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Re: 1xx Clarification

From: John Franks <john@math.nwu.edu>
Date: Mon, 21 Apr 1997 14:45:56 -0500 (CDT)
To: Jeffrey Mogul <mogul@pa.dec.com>
Cc: http-wg@cuckoo.hpl.hp.com
Message-Id: <Pine.SUN.3.95.970421141802.10754B-100000@hopf.math.nwu.edu>
X-Mailing-List: <http-wg@cuckoo.hpl.hp.com> archive/latest/3108
On Mon, 21 Apr 1997, Jeffrey Mogul wrote:

> John Franks <john@math.nwu.edu> writes:
>     I haven't been following the "100 Continue" discussion, but today I
>     read all the relevant sections of the spec and I must say I am 
>     confused.
> You might also want to read 
> 	http://www.ics.uci.edu/pub/ietf/http/hypermail/1997q2/0134.html
> which is my attempt to explain the motivation behind the design.

Thanks Jeff.  This is indeed very helpful and explains much of what I
wanted to know.  The specification needs to be at least as clear as

I now am of the opinion that the benefits of "100 Continue" are not
worth the added complexity.  Or at least the burden of proof should be
shifted to the proponents to explain why this is worth it.  Even
though the internet is crowded simplicity and robustness must take
precedence over efficiency.

I am also troubled by the part of the specification which says,

   "If the client does retry the request to this HTTP/1.0 server, it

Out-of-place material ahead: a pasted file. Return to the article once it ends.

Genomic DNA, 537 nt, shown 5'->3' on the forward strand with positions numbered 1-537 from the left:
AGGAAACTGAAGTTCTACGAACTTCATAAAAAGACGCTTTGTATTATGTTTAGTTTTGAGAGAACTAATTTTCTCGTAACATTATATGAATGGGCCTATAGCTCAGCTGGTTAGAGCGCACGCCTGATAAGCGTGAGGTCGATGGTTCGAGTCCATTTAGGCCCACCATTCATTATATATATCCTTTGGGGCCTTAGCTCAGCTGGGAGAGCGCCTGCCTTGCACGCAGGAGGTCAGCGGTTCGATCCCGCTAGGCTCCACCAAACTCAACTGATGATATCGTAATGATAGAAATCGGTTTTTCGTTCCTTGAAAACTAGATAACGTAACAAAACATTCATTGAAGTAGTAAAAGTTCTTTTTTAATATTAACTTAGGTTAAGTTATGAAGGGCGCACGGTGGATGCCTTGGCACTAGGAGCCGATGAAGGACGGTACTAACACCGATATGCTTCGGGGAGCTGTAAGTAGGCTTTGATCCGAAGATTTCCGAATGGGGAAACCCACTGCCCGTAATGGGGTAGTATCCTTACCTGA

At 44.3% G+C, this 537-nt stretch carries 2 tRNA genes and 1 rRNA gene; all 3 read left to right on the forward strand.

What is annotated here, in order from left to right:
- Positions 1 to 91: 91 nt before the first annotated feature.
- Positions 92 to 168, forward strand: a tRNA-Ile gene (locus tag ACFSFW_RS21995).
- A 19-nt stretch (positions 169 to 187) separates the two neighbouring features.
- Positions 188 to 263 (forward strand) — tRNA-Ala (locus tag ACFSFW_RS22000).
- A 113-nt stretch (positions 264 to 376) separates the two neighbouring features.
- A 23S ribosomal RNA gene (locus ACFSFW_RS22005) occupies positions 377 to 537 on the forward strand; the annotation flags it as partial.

should use the following "binary exponential backoff" algorithm to be
   assured of obtaining a reliable response:"

Is the "should" here different from SHOULD?  I don't think this level
of implementaion detail exists elsewhere in the spec.  Is there a
rationale for having it here (as opposed to putting it with other
implementation notes)?

> My understanding is that the client initially (i.e., the first
> time it sends a request-with-body to a given server) does not wait.
> But once it has seen the server close the connection "prematurely"
> and it retries the request, it MUST wait, at least for that request.
> The spec is silent on whether it is then mandatory for the client
> to use the two-phase approach for a subsequent request-with-body.
> I believe that this is not mandatory from a logical standpoint
> (i.e., the protocol won't deadlock) but it might be necessary
> from an efficiency standpoint (i.e., there could be a lot of
> retrying otherwise).  But, again, I think the whole two-phase
> approach is of dubious merit, given its complexity.

This needs to be clarified and put in the specification unless we
can discard "100 Continue".

John Franks 	Dept of Math. Northwestern University
Received on Monday, 21 April 1997 12:52:20 UTC

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